In contrast, the Brassey's Battlefield technology series volume on Command & Control Systems reveals that the entire logistic management of the Coalition forces was largely based on a common spreadsheet software 'Lotus 1-2-3' and Lotus Domino collaboration and messaging software suites because it allowed data compatibility, simplified hardware and minimal communication overheads. In fact the CIDSS project begs study by the CDM or IIMs or a third-party audit agency just to learn from its mistakes. What is galling that the potential pitfalls and failures were evident at the very outset, but conveniently ignored by the EME and Signals honchos as well as the DRDO (CAIR) who made merry - financially and by accepting second employment tenures with the companies involved.

The technical awareness of the infantry, in particular, is especially pathetic. In fact, the infantry's pet project F-INSAS (Future Infantry Soldier as a System) is such a comical paradox that makes me laugh and cringe in embarrassment.


Ghorcharrah Gabbar said...

... Contd

I have heard authoritatively of the circus at an infantry brigade headquarters on the LoC in J&K where a visiting Army Commander was shown a streaming LORROS feed deployed remotely (16 km) on a forward post of one of the LC units. The 'innovation', attributed to a favoured infantry battalion, had taken the Divisional Signal Regiment over a week to engineer and took up a 2 Mbps communication channel. The remote terminal on which the wide-eyed Army Commander was shown the LORROS feed was a desktop PC running the Microsoft NetMeeting desktop client in a 4" x 3" video-conferencing screen video window. He could barely make out anything on the screen as would be expected after squeezing a 20 degree field of view into a miniature screen. The brasshats were ecstatic and directed extension of such video from sensitive posts onto their office PCs. The innovation was quietly buried once the Signals made extravagant bandwidth and equipment demands. Another fine example of infantry's inspired innovativeness and techno-culture !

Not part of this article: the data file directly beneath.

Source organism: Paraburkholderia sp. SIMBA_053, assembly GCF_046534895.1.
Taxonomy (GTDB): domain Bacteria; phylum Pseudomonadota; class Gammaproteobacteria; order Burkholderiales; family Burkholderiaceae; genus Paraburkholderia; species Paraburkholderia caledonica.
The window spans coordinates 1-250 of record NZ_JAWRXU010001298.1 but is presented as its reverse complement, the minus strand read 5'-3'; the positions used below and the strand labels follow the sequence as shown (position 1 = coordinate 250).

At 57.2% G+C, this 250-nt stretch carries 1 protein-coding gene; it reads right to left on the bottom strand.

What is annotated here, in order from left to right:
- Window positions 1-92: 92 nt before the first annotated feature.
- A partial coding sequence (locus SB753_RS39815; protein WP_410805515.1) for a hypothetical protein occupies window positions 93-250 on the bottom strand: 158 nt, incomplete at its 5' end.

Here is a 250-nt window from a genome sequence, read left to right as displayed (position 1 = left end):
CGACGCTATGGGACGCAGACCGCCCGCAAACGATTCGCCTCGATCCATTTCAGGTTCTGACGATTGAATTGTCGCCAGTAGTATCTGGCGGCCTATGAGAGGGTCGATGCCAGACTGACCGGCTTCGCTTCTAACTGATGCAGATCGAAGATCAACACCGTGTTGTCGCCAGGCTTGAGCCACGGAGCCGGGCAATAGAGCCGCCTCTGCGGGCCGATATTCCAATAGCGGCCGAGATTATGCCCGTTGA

While serving in an infantry formation headquarter, I was amazed at the follow-up to the recovery of a new class of hand-held radio sets from militants who had infiltrated successfully across the LoC and were subsequently captured / killed in the hinterland. The Garmin Rino 650 Handheld GPS / Walkie-Talkie 2-Way Radio was a typical hand-held radio set that was integrated with a GPS receiver. Each receiver would graphically display the relative positions of other receivers operating on the same frequency on a LCD screen. The position updates were exchanged automatically amongst all similar radio sets operating on a common radio net. This allowed an infiltrating militant group to exercise accurate command and control over its ingress into India; the scouts (or guides) would be at a safe distance ahead of the main track (group) and keep sending back GPS way-points of the sanitised and reconoiterred route automatically to the main group without any voice transmission made. This was a rudimentary but effective BMS functionality that the Indians have yet to adapt to. Predictably, when examining recovered equipment the infantry commanders saw a radio set and a GPS separately - they never realised the integrated functionality of the sets. The Intelligence folks were even more clueless. Similar radio-sets are now issued to units as Army Commander's Special Financial Powers stores - not in pairs or multitudes, but as single pieces as Garmin GPS sets exclusively. That says it all.

Bottomline - the Indian Army is not ready in terms of threshold knowledge, perspective plans, IT culture or domain expertise to concieve, monitor development and field an Army-wide BMS. They refuse to learn from CIDSS failures and are again re-inventing the bloody wheel for very, very questionable motives. The companies that will be involved in the development will hire officers and their kin by the score - and that's the way the cookie shall crumble !

This Rs 40,000 Crore booty is just another cherry for the picking by future generations of retiring, clueless but conniving traitors who are promoting the same today as serving officers of various hues and ranks right upto the very top of the hierarchy.